TommyHarwood
Tommy Harwood

Tommy Harwood considers new framework for agricultural supply chain risk management

Farming expert Tommy Harwood considers a new decision-making framework for supply chain risk management in agriculture.

 

Designed to support supply chain risk management within a circular economy, a new decision-making framework has recently been proposed by experts in agriculture. An entrepreneur and farming expert from Humboldt County, California, Tommy Harwood considers this multi-criteria decision-making framework, tailored toward those working in a circular economy context. 

 

“Using management science-based tools, a new multi-criteria-based methodology has been proposed to address so-called circular economies in agriculture around the world,” explains Harwood. This methodology, he says, primarily assesses the risk of flooding in existing crop areas.

 

“A principal objective of several governments seeking sustainable development, circular economy strategies deal with the production of commodities in agriculture,” Harwood continues. The result, according to the farming expert, is, it’s hoped, vastly reduced carbon emissions, and the avoidance of unnecessary waste, among other benefits.

 

A new multi-criteria decision-making framework may, then, says Harwood, be wholly capable of supporting a more, or yet more, circular economy in agriculture across the board. “It’s also hoped,” he adds, “that such a framework may, in the event of flooding in existing crop areas, help to prevent collapses in food supply and production.” 

 

This would be achieved by identifying flood risk drivers and the subsequent effects on agriculture supply chain sustainability, chiefly in relation to circular economy strategies, according to Harwood. A so-called step-wise weight assessment ratio analysis would, he goes on to reveal, when combined with a multi-criteria decision approach, allow for this, it’s believed.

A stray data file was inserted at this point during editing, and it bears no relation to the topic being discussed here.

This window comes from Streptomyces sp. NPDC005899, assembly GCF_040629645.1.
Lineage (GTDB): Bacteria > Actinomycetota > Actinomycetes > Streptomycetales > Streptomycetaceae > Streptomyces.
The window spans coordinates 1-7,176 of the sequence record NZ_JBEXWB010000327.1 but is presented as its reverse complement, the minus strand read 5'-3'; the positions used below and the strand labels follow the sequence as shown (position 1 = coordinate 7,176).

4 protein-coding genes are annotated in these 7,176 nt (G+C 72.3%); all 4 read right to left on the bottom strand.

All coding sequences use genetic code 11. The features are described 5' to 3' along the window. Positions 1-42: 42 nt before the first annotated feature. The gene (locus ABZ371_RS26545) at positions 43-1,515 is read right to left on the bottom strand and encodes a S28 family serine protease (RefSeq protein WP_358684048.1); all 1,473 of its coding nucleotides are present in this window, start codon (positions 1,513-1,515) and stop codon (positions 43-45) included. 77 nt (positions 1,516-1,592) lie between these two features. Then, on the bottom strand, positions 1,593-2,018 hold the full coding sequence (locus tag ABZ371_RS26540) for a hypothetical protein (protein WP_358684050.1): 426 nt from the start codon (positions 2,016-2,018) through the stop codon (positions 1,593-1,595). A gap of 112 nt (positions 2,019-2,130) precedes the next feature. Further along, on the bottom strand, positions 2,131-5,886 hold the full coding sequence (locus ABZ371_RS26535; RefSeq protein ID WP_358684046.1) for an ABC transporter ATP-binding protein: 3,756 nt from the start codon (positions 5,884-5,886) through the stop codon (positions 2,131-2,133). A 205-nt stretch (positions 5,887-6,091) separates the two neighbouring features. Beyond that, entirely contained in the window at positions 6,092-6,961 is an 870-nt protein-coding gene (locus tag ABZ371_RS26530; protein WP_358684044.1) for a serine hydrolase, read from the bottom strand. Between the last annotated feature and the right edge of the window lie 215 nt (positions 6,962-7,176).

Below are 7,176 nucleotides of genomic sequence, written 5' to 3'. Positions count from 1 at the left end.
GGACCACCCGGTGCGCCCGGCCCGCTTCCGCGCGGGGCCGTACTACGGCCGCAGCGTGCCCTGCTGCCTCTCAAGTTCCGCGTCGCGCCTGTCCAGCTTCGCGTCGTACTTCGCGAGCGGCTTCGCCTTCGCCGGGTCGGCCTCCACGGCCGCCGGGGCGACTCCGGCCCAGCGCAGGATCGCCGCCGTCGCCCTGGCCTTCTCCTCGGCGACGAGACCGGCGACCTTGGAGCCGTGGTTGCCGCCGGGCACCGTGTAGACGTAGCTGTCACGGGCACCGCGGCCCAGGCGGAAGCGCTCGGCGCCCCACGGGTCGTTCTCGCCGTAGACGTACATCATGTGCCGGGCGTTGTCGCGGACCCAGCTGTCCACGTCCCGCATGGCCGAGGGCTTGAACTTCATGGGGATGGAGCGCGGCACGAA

“What would follow would be an evaluation of collected data to rank agricultural projects in terms of the mitigation of flood risks, and the impact of flooding on existing crop areas,” adds farming expert Tommy Harwood. 

 

The proposed new decision-making framework for supply chain risk management in agriculture is supported by a research project overseen by the European Commission Scientific Section, and uses a case example from Spain. 

 

Based on recent reporting, it’s already been found that such a decision-making framework and multi-criteria methodology is effective in ranking flood risk mitigation and the impact of flooding on established crop areas.

 

“It’s hoped, therefore, that the agricultural industry, particularly within a circular economy, can utilize this decision-making framework and multi-criteria methodology,” adds Harwood, wrapping up, “to more accurately identify flood risk drivers, and to better determine the best ways in which to mitigate the impact of flooding in areas already used to grow crops.”

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